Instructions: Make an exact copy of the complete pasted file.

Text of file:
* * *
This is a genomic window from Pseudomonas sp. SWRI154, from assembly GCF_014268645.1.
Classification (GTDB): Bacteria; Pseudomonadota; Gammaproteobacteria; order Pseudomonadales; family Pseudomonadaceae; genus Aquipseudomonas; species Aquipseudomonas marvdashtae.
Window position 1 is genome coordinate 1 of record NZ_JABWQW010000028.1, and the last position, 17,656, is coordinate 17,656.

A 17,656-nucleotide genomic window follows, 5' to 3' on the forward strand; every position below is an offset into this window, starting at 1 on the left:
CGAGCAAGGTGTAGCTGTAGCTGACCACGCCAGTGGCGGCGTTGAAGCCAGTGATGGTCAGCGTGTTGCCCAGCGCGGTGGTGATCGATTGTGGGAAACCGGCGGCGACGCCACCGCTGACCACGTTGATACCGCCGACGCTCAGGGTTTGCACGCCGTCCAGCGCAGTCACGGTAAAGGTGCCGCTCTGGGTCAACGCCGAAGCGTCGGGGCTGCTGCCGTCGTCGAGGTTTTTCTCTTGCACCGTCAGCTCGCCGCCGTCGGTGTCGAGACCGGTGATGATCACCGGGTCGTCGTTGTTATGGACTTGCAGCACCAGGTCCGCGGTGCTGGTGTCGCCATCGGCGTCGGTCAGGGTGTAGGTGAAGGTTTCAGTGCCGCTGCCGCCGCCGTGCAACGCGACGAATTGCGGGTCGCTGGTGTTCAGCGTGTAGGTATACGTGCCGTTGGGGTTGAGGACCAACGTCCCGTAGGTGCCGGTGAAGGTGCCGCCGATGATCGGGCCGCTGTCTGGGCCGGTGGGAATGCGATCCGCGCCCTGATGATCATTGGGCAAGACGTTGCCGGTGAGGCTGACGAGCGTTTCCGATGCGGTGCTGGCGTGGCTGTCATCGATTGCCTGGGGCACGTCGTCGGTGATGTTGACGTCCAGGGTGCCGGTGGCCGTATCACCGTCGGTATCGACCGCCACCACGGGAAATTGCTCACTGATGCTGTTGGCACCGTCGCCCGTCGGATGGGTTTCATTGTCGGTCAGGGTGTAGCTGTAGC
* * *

This is a genomic window from Pseudomonas sp. SWRI154, from assembly GCF_014268645.1.
Classification (GTDB): Bacteria; Pseudomonadota; Gammaproteobacteria; order Pseudomonadales; family Pseudomonadaceae; genus Aquipseudomonas; species Aquipseudomonas marvdashtae.
Window position 1 is genome coordinate 1 of record NZ_JABWQW010000028.1, and the last position, 17,656, is coordinate 17,656.

A 17,656-nucleotide genomic window follows, 5' to 3' on the forward strand; every position below is an offset into this window, starting at 1 on the left:
CGAGCAAGGTGTAGCTGTAGCTGACCACGCCAGTGGCGGCGTTGAAGCCAGTGATGGTCAGCGTGTTGCCCAGCGCGGTGGTGATCGATTGTGGGAAACCGGCGGCGACGCCACCGCTGACCACGTTGATACCGCCGACGCTCAGGGTTTGCACGCCGTCCAGCGCAGTCACGGTAAAGGTGCCGCTCTGGGTCAACGCCGAAGCGTCGGGGCTGCTGCCGTCGTCGAGGTTTTTCTCTTGCACCGTCAGCTCGCCGCCGTCGGTGTCGAGACCGGTGATGATCACCGGGTCGTCGTTGTTATGGACTTGCAGCACCAGGTCCGCGGTGCTGGTGTCGCCATCGGCGTCGGTCAGGGTGTAGGTGAAGGTTTCAGTGCCGCTGCCGCCGCCGTGCAACGCGACGAATTGCGGGTCGCTGGTGTTCAGCGTGTAGGTATACGTGCCGTTGGGGTTGAGGACCAACGTCCCGTAGGTGCCGGTGAAGGTGCCGCCGATGATCGGGCCGCTGTCTGGGCCGGTGGGAATGCGATCCGCGCCCTGATGATCATTGGGCAAGACGTTGCCGGTGAGGCTGACGAGCGTTTCCGATGCGGTGCTGGCGTGGCTGTCATCGATTGCCTGGGGCACGTCGTCGGTGATGTTGACGTCCAGGGTGCCGGTGGCCGTATCACCGTCGGTATCGACCGCCACCACGGGAAATTGCTCACTGATGCTGTTGGCACCGTCGCCCGTCGGATGGGTTTCATTGTCGGTCAGGGTGTAGCTGTAGC